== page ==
GLOBAL MARKETS-Asian stocks edge higher, U.S. shutdown causes wariness
* Most Asian indexes up, but Nikkei down 2.2 pct
* Fed tapering seen postponed if gridlock continues
* Oil, gold slide on concern over U.S. government shutdown
* Europe shares expected to open softer
By Saikat Chatterjee
HONG KONG, Oct 2 (Reuters) - The dollar came off an eight-month low and Asian markets edged higher on Wednesday as investors hoped the first partial U.S. government shutdown in 17 years will be short-lived and not snuff out a spreading but still tepid economic recovery.
Because of the shutdown, investors may face a period when they cannot take cues from key U.S. government data, like the monthly jobs report which is due on Friday but might not come out.
The first significant private survey after the shutdown began - the Institute of Supply Management's report on manufacturing - showed the fastest expansion in almost 2-1/2 years, which helped Asia stocks.
Next up to help gauge health of the U.S. economy is the ADP private sector payrolls report, due later on Wednesday.
A drop-off in U.S. economic data at a time when the Federal Reserve has muddied expectations on when will it start reducing its stimulus could hit demand for risky assets.
Echoing those concerns, European stocks are seen opening flat to slightly lower with spreadbetters expecting Britain's FTSE 100 to open 9 to 15 points lower, or as much as 0.2 percent, Germany's DAX to open 3 to 5 points higher, or as much as 0.1 percent, and France's CAC 40 to open 9 to 10 points lower, or as much as 0.2 percent.
In currencies, the euro eased to $1.3523, having hit an 8-month high of $1.3589 in European trade on Tuesday, ahead of a European Central Bank policy meeting later in the day where it is widely expected to stick to its policy course.
Against the yen, the dollar fell back to 97.71 yen after being up as much as 98.09 earlier in the day, reflecting the broader cautious sentiment in the markets.
Despite, the weak tone, the dollar is expected to remain supported from Japanese buyers and foreign players.
The failure of the U.S. Congress to agree on a bill that funds government operations meant up to one million workers were put on unpaid leave, as Democrats and Republicans fight over President Barack Obama's healthcare programme.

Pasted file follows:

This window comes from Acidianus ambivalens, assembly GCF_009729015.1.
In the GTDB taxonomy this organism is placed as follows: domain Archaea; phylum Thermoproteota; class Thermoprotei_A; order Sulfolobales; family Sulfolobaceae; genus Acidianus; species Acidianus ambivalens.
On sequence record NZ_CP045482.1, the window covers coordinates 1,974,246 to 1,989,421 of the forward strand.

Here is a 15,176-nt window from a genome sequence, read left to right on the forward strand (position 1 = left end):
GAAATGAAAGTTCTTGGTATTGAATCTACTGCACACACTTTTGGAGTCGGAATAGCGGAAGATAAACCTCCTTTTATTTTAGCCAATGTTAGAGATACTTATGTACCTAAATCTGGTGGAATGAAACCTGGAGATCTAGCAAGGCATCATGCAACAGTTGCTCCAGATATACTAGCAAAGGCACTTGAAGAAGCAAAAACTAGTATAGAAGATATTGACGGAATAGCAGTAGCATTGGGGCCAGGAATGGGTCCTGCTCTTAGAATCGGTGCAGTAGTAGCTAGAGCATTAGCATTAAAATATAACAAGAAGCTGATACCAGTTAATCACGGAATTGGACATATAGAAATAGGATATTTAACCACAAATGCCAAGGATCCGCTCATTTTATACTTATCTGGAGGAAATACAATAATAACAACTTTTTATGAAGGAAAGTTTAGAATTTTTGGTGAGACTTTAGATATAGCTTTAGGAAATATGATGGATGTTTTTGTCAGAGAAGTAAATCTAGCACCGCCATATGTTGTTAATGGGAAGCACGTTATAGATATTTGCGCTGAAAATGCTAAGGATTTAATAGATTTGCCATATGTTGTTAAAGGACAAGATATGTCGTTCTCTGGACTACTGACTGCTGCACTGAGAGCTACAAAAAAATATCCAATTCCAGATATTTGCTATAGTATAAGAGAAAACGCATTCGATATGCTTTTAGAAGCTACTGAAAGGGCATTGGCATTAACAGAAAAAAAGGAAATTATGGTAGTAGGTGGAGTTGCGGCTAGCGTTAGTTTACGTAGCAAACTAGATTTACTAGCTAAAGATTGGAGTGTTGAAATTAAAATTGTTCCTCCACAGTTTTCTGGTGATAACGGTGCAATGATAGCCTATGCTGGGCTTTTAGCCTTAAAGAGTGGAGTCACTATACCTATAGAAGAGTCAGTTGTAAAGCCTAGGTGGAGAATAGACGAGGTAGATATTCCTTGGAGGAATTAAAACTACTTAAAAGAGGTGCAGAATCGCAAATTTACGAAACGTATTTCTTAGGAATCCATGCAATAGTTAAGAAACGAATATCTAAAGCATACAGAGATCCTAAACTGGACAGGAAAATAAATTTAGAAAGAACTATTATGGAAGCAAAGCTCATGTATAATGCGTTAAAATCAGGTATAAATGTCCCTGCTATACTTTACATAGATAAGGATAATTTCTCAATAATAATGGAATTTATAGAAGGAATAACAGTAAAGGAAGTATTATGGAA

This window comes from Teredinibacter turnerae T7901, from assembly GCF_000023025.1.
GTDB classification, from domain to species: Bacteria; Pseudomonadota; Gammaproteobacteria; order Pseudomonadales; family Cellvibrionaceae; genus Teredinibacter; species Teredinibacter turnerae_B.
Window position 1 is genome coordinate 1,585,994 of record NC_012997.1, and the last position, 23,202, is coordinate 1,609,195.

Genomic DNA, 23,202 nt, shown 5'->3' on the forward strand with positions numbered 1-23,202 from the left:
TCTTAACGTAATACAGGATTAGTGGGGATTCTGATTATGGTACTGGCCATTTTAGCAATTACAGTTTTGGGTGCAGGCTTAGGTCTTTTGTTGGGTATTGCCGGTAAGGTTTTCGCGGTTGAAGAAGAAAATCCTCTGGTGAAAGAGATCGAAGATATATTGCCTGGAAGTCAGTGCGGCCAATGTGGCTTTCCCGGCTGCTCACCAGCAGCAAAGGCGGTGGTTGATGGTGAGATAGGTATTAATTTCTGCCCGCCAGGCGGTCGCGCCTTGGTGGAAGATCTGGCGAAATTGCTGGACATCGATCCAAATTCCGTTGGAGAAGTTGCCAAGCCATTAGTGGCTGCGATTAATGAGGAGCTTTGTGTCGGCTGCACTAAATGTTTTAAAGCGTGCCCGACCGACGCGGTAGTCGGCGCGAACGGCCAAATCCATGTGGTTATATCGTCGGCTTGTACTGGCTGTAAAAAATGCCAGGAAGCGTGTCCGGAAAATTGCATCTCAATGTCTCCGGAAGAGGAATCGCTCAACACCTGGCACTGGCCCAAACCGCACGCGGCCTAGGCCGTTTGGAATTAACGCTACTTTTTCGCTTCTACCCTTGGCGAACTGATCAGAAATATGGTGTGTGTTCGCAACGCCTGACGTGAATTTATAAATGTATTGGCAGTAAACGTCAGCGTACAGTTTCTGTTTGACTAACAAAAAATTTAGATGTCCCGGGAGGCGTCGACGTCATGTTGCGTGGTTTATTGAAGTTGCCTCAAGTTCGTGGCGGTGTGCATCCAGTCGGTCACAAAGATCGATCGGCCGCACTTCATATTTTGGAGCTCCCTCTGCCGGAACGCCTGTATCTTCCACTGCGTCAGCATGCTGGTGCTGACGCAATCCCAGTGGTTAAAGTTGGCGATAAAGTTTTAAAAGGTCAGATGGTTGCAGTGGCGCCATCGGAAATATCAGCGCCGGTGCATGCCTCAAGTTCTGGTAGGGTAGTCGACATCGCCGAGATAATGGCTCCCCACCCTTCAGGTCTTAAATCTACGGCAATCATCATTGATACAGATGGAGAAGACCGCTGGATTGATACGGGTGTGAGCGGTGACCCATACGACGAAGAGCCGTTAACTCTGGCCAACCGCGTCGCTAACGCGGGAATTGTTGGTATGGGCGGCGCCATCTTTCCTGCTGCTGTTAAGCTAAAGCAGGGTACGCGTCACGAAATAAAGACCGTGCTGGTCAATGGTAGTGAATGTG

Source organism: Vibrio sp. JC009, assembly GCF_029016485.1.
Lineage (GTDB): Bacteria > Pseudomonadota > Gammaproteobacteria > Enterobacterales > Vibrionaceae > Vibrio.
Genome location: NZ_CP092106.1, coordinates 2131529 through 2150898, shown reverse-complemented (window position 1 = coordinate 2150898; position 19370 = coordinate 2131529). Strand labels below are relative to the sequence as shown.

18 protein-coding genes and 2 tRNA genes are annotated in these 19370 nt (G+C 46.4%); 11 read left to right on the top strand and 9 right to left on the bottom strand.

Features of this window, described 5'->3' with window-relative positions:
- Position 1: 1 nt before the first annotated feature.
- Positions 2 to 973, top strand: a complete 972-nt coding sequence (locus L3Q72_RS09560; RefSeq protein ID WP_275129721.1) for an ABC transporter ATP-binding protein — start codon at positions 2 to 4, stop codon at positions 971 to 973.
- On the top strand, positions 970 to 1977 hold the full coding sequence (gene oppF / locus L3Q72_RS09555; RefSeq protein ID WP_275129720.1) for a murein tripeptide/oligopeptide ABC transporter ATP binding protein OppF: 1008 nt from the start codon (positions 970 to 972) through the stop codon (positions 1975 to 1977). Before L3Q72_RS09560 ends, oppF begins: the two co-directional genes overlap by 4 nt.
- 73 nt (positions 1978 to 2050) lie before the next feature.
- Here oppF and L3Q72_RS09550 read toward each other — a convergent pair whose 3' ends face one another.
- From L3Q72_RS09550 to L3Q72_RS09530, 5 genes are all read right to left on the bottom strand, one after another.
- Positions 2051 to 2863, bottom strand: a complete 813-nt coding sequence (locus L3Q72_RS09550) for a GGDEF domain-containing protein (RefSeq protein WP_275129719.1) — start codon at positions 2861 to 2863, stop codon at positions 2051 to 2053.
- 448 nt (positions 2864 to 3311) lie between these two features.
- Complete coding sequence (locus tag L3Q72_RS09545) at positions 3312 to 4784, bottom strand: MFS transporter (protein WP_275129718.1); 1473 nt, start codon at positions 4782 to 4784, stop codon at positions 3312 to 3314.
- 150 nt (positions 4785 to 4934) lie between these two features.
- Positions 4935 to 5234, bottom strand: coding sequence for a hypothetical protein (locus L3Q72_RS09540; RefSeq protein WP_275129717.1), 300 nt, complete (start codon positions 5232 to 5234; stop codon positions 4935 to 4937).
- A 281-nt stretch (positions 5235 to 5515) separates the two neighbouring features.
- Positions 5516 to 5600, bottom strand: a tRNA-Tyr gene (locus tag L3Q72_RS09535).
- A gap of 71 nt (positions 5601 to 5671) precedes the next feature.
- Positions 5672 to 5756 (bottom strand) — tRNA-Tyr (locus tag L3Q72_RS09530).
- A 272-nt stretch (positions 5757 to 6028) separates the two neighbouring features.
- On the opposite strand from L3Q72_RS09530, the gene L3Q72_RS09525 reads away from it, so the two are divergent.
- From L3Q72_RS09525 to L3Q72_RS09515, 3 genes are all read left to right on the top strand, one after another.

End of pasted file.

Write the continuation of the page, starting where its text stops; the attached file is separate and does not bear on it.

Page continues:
For Asian shares, the impact of the ISM manufacturing report was reduced by the government shutdown.
The MSCI's broadest index of shares outside Japan was up 0.3 percent.
U.S. S&P futures eased 0.2 percent after the cash index advanced 0.8 percent on Tuesday.
Japan's Nikkei, the most expensive in Asia based on price-to-earnings ratios, came in for profit-taking and ended the day down 2.2 percent.
Early gains for Korean stocks were erased, those in Indonesia were pared to 1.2 percent. China and India were closed for holidays.
"Markets are taking it one day at a time with a near-term impact unlikely and any prolonged government deadlock only increases the likelihood of a delay in U.S. tapering," said Kenneth Akintewe, a Singapore-based portfolio manager at Aberdeen Asset Management.
Citi strategists also believe shutting down the U.S. government reinforces the chance that QE tapering will be delayed. Also, they say an additional 10-15 basis points drop on the 10-year Treasuries to 2.50 percent "would not be inconceivable".
Yields on 10-year bonds have fallen by nearly 40 basis points from a September high of nearly 3 percent, erasing a large chunk of the rise from May 22, when the Fed first hinted at withdrawing its policy easing. On Wednesday, 10-year U.S. Treasury futures were flat on the day.
While that drop in U.S. yields has widened the gap in the favor of emerging market debt, recent flows suggests investors are still wary of buying Asian bonds, instead preferring to venture cautiously into shorter-dated emerging market bonds or even staying in cash.
Emerging market bond funds saw their first weekly inflow in the week ended Sept. 25 after 17 straight weeks of outflows, during which more than $25 billion was withdrawn.
Buying relatively safe haven stock markets of Korea and bonds with short maturities rather than venturing into the riskier, heavily foreign-owned markets of Indonesia and India still remained the flavor of the day, according to a trader.
Aberdeen's Akintewe said that despite the drop in U.S. yields, "there is still a big likelihood of a steepening of the U.S. yield curve and as a result, investors don't want to be aggressive about taking duration risk at this stage."
In commodity markets, gold hit a two-month low below $1,300 an ounce. Copper futures dipped 0.2 percent after posting their biggest quarterly gain since March 2012 thanks to steadying global growth.
Oil prices softened as a result of the government gridlock with the November contract down 0.48 percent to $107.56 per barrel.